Vodafone purports to have a relationship with more than 50 of the world’s biggest pharmaceutical companies and averages 50 per cent share of public-sector enterprise contracts in the countries in which it operates. It therefore considers itself in good stead to compete in the market for new healthcare-specific services. It sees both its global footprint and track record in launching initiatives and deploying services in the healthcare sector in the past decade as key differentiators—the former especially, given the operator’s reach in both mature and emerging markets.
Vodafone’s key operator competitors include Orange and Telefónica. However, Vodafone anticipates that its biggest challenge will come from traditional IT suppliers to the pharmaceutical and health sectors, which are increasingly engaging in the software-as-a-service business model.
Vodafone Health Solutions sits at the group level and therefore might avoid the rivalries allegedly present between national subsidiaries. It has its own research, business-development, sales, customer-support, customer-management, marketing and strategy teams, located within and supported by the wider Vodafone Global Enterprise business. Courtesy of Vodafone’s Global Enterprise operation and its role in coordinating the deployment of enterprise services within the company’s national subsidiaries, Vodafone is anticipated to have equally strong integrated control when it comes to the enterprise sector.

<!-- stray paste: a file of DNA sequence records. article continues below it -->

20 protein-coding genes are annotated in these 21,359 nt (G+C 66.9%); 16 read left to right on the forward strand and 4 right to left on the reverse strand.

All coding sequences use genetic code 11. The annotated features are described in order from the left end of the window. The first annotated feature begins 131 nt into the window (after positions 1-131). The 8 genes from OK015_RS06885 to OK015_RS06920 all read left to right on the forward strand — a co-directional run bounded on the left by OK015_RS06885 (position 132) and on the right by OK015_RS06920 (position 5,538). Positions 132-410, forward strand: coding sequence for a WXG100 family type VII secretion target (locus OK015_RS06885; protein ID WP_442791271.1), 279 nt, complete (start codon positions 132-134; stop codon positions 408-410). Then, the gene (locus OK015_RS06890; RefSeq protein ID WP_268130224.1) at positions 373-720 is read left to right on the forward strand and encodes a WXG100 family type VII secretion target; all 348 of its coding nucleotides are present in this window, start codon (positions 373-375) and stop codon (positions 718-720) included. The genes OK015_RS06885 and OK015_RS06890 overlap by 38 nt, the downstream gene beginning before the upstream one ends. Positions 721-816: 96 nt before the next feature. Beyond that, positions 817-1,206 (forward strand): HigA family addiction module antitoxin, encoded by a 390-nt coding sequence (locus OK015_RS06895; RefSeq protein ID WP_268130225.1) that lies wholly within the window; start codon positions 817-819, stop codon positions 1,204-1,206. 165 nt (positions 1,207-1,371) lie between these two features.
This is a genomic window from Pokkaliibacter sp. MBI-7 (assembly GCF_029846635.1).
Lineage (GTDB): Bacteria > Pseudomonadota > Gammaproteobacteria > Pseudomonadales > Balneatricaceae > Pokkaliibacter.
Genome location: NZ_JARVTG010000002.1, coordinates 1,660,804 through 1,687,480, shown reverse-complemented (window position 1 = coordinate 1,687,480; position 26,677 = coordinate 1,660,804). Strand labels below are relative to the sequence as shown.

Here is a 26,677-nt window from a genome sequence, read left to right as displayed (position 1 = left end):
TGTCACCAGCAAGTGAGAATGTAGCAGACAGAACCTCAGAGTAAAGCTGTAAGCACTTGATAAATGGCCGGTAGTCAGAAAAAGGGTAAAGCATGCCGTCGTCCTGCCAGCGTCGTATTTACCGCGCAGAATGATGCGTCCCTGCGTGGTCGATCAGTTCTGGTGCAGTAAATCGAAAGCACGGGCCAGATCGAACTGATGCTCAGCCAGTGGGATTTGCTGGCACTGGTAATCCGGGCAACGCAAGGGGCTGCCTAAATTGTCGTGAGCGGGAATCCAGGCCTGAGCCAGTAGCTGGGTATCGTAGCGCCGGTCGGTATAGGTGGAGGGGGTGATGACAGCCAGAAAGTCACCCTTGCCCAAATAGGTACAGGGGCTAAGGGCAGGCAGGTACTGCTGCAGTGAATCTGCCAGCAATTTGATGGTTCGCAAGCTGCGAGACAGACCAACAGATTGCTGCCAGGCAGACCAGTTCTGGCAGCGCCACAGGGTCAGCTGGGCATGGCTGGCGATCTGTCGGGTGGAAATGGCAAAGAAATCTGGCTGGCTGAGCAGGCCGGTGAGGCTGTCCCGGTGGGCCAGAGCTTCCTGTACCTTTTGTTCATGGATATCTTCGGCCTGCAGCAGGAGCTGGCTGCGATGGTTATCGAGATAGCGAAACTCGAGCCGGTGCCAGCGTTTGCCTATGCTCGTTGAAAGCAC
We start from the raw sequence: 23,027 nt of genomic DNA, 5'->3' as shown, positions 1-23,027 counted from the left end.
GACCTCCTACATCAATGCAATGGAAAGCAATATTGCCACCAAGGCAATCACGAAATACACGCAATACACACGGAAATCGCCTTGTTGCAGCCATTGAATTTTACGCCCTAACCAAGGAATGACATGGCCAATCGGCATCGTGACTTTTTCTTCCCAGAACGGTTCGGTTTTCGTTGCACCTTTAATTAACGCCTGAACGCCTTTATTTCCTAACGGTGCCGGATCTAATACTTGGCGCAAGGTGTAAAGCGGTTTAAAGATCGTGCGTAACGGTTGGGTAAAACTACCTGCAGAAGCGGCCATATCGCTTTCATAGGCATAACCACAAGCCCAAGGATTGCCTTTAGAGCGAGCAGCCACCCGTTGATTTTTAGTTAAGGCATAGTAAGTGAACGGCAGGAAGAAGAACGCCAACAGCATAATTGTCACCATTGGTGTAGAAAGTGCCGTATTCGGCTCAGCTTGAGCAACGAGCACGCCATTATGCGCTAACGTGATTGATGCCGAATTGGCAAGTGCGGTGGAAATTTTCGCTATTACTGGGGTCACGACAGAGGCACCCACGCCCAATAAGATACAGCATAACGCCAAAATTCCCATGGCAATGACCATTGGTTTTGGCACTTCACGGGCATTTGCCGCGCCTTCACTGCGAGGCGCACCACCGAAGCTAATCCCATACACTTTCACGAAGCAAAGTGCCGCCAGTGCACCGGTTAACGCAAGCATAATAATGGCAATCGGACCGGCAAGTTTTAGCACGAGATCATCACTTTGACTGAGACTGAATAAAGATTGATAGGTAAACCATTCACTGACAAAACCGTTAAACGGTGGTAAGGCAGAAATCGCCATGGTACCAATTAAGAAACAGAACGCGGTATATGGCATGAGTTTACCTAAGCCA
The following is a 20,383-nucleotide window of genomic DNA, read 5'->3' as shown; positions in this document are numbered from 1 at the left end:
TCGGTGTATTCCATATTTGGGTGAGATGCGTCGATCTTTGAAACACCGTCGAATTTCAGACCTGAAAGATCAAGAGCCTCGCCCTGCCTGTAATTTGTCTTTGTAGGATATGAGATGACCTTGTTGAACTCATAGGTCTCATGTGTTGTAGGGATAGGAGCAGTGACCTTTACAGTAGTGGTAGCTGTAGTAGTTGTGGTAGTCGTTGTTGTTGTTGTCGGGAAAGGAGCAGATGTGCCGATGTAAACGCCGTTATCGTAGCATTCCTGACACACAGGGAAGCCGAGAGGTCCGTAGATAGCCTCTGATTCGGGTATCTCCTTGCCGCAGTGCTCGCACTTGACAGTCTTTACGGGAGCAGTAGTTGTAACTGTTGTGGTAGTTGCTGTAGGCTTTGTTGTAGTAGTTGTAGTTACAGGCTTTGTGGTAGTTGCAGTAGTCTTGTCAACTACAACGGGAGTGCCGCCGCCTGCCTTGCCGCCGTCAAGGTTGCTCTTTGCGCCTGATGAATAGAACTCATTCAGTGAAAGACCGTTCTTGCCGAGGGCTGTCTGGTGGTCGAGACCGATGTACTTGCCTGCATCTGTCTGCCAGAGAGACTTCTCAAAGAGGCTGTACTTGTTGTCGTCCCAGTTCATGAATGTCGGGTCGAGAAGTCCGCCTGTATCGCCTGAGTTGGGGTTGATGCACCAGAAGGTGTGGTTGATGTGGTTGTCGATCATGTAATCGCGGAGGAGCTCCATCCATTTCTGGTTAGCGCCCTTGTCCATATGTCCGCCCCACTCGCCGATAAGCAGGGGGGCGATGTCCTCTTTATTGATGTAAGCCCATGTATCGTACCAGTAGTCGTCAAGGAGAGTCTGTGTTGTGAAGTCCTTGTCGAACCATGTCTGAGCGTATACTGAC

Vodafone’s focus on the pharmaceutical industry might be a key differentiator for the operator in its approach to the healthcare sector. Exploiting existing private-sector customer relationships and coming up with innovative services in partnership with global pharmaceutical companies—services that can be deployed in multiple markets—might generate faster returns on investment than local public-sector initiatives, establishing Vodafone as a “mobile healthcare” player more quickly than its competitors, since most of the brand-building groundwork will have already been done.
With Amazon and Google launching smart home initiatives, have the telcos missed out on their chance to cash in on this market?